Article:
TrueOS integrates a Tor (The Onion Router) mode similar to the Tor browser used in Kali Linux. TrueOS takes it one step further by automatically routing your traffic through Tor in a matter of seconds with a single click. After implementing Tor mode, your traffic is re-routed at a system level meaning you can use whatever web browser you please.
Stealth user sessions give you a disposable account to run locally on the system. A temporary home directory is created and then subsequently wiped when you log out of the system, leaving no breadcrumbs behind. Stealth sessions can be enabled or disabled by the administrator based on the use case.
Personacrypt offers an encrypted and portable home directory which can be used between different TrueOS systems. Newly created users can specify whether or not to use Personacrypt on a USB drive. When the user logs out of the system, Personacrypt encrypts the attached thumb drive. When a user wants to log in to their portable encrypted home directory, they just connect their Personacrypt drive and enter a password. The system will then decrypt the drive and load the home directory. This feature is completely optional but adds an extra level of security not available in many Unix-like operating systems.
Reason 4. Licensing
The GPL license serves an important purpose in keeping software from becoming proprietary. Unfortunately, it has also become convoluted and difficult to interpret which can make business use difficult. TrueOS and FreeBSD both use the business-friendly BSD licenses. The BSD license follows a truly open model while still protecting the author of the software from any liability. Basically, you can have the software for free and do whatever you want with it but you can’t sue the author for any type of losses incurred by using the software. The BSD license is not a “copyleft” license, which has been criticized by some proponents of the GPL for not being strict enough on keeping software Open Source.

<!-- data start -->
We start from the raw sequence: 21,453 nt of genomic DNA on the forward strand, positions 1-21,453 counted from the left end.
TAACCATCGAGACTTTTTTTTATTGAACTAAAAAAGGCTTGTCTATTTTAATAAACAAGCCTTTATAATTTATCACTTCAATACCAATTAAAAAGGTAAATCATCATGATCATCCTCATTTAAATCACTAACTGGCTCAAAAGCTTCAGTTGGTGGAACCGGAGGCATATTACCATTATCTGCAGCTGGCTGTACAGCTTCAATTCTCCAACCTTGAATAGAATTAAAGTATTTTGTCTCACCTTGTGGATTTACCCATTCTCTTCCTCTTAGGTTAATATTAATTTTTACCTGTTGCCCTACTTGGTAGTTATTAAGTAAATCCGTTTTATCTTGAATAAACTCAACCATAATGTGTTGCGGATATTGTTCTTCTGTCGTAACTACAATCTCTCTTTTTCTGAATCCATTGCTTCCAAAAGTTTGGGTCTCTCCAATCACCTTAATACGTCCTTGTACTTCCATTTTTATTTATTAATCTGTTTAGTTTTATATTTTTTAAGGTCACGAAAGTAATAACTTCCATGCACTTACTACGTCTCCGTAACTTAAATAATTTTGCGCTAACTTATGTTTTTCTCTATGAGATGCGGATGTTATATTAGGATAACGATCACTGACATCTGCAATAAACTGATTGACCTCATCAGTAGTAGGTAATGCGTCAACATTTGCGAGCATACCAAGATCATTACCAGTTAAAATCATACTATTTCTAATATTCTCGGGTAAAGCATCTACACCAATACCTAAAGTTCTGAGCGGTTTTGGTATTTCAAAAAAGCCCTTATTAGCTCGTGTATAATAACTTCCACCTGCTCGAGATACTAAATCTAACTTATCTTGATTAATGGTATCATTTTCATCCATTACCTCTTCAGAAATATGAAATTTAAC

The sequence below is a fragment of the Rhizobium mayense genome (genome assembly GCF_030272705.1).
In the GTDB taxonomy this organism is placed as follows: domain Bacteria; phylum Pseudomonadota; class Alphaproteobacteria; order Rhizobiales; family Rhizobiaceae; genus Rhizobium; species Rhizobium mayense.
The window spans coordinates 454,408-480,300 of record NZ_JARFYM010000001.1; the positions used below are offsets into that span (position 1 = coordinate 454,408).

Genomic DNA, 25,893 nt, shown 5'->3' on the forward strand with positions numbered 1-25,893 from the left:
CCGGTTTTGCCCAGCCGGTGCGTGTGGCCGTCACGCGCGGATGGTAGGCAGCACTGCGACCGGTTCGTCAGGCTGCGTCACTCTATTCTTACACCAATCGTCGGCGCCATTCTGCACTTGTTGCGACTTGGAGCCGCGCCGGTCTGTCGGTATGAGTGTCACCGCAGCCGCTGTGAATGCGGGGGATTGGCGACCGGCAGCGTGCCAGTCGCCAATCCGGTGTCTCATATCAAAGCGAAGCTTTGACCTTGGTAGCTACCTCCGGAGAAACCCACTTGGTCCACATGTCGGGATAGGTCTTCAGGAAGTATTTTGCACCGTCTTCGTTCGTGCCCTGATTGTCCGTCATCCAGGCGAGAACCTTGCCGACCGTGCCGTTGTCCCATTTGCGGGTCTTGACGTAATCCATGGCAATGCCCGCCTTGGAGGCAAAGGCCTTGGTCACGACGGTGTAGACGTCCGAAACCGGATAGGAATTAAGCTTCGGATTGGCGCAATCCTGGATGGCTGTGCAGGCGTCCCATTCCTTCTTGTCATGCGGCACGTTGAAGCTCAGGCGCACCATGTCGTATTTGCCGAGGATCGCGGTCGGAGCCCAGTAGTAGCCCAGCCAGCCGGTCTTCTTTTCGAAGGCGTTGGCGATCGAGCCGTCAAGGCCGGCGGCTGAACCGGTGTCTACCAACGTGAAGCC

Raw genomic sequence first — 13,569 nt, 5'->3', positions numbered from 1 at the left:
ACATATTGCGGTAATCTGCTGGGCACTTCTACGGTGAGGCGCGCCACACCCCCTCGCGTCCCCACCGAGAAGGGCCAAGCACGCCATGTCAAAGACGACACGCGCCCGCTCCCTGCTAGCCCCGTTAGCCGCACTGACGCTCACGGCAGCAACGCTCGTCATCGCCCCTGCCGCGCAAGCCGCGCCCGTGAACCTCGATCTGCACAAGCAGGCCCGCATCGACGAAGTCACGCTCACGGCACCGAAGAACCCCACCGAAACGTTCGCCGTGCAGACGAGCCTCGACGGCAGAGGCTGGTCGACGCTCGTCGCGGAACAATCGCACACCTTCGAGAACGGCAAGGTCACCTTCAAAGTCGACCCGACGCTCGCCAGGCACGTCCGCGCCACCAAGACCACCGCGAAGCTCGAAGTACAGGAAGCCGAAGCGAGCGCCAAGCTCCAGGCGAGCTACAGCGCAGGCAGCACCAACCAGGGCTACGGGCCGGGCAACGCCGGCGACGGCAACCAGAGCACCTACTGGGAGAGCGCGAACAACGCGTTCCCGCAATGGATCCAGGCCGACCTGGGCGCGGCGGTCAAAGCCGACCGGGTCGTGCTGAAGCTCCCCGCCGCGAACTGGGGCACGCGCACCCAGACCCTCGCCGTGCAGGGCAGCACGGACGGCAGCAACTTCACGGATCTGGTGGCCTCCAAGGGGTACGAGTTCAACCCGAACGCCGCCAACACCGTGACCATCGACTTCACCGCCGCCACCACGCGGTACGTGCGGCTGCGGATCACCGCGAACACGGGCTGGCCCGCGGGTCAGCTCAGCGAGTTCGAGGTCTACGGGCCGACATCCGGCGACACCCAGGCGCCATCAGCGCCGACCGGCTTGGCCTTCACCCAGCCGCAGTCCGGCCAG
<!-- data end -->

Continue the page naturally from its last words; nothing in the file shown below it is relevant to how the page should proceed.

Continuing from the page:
Reason 5. Familiarity
This isn’t as much of a difference as it is a commonality between TrueOS and Linux. When using TrueOS, you’ll be comfortable with the terminal or using the GUI because the feel is very similar to other Unix-like operating systems. Not to mention, since Linux is mostly POSIX compliant, many command line utilities work the same whether you’re using a Linux distribution or TrueOS. Taking things one step further, you can customize our BSD-licensed desktop manager, Lumina Desktop, to create a desktop experience similar to other operating systems such as Ubuntu and Windows.
TrueOS also has access to over 29,000 pre-compiled packages (applications) and a vast library of ports that are available in the FreeBSD ports tree. Because of the similarities between the two kernels, it’s also easy to port software from Linux to TrueOS.
The Final Word
At their core, TrueOS and FreeBSD are Research Unix descendants that continue to carry on the legacy and philosophy established by the original Unix developers. This isn’t to say that we’re better than Linux, but we are different. Many of us here at the TrueOS project attend Linux conferences every year and enjoy collaborating with Linux developers, contributors, and users. We love to listen to fresh ideas that are frequently discussed in the Linux community. Ultimately, while there are characteristics that differ between TrueOS and Linux, I like to think we have more in common than different.
Want to give TrueOS a shot? Head over to our download page and grab a copy of the latest image. The TrueOS Project prides itself on having a friendly forum community that is always willing to pitch in and help. There’s also a Telegram channel for real-time communication and help. Do you agree with the differences I listed between TrueOS and Linux? Let me know in the comments below.
About the Author: Joshua Smith is a Digital Marketing Specialist and a volunteer working with the TrueOS Project. Joshua has worked with the TrueOS project for over six years and contributes through advocacy, marketing, and speaking at conferences.